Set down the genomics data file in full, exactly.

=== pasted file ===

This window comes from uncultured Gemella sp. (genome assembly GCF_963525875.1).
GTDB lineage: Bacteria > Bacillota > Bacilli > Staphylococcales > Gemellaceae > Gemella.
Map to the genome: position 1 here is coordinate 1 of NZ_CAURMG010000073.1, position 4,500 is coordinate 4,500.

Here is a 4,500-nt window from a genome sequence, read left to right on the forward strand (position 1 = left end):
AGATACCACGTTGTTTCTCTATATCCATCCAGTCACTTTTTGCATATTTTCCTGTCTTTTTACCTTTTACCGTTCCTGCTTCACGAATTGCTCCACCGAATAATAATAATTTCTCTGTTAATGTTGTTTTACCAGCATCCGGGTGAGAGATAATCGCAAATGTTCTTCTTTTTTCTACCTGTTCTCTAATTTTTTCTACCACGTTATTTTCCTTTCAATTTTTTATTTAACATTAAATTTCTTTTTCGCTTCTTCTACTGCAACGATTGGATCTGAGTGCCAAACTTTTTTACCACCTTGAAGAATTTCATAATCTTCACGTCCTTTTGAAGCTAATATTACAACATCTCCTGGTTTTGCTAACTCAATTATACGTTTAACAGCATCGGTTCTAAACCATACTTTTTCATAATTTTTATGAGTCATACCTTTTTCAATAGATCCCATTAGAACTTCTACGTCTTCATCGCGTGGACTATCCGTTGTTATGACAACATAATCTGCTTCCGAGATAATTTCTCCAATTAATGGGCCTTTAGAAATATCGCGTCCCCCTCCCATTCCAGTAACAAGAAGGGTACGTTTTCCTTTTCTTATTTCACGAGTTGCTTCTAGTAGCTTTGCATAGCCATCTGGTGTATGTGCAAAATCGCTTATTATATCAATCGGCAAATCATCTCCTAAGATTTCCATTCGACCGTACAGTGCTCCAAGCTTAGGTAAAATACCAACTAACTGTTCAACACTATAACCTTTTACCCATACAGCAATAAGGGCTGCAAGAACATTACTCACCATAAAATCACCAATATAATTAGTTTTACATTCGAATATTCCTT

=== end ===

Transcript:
This window comes from uncultured Gemella sp. (genome assembly GCF_963525875.1).
GTDB lineage: Bacteria > Bacillota > Bacilli > Staphylococcales > Gemellaceae > Gemella.
Map to the genome: position 1 here is coordinate 1 of NZ_CAURMG010000073.1, position 4,500 is coordinate 4,500.

Here is a 4,500-nt window from a genome sequence, read left to right on the forward strand (position 1 = left end):
AGATACCACGTTGTTTCTCTATATCCATCCAGTCACTTTTTGCATATTTTCCTGTCTTTTTACCTTTTACCGTTCCTGCTTCACGAATTGCTCCACCGAATAATAATAATTTCTCTGTTAATGTTGTTTTACCAGCATCCGGGTGAGAGATAATCGCAAATGTTCTTCTTTTTTCTACCTGTTCTCTAATTTTTTCTACCACGTTATTTTCCTTTCAATTTTTTATTTAACATTAAATTTCTTTTTCGCTTCTTCTACTGCAACGATTGGATCTGAGTGCCAAACTTTTTTACCACCTTGAAGAATTTCATAATCTTCACGTCCTTTTGAAGCTAATATTACAACATCTCCTGGTTTTGCTAACTCAATTATACGTTTAACAGCATCGGTTCTAAACCATACTTTTTCATAATTTTTATGAGTCATACCTTTTTCAATAGATCCCATTAGAACTTCTACGTCTTCATCGCGTGGACTATCCGTTGTTATGACAACATAATCTGCTTCCGAGATAATTTCTCCAATTAATGGGCCTTTAGAAATATCGCGTCCCCCTCCCATTCCAGTAACAAGAAGGGTACGTTTTCCTTTTCTTATTTCACGAGTTGCTTCTAGTAGCTTTGCATAGCCATCTGGTGTATGTGCAAAATCGCTTATTATATCAATCGGCAAATCATCTCCTAAGATTTCCATTCGACCGTACAGTGCTCCAAGCTTAGGTAAAATACCAACTAACTGTTCAACACTATAACCTTTTACCCATACAGCAATAAGGGCTGCAAGAACATTACTCACCATAAAATCACCAATATAATTAGTTTTACATTCGAATATTCCTT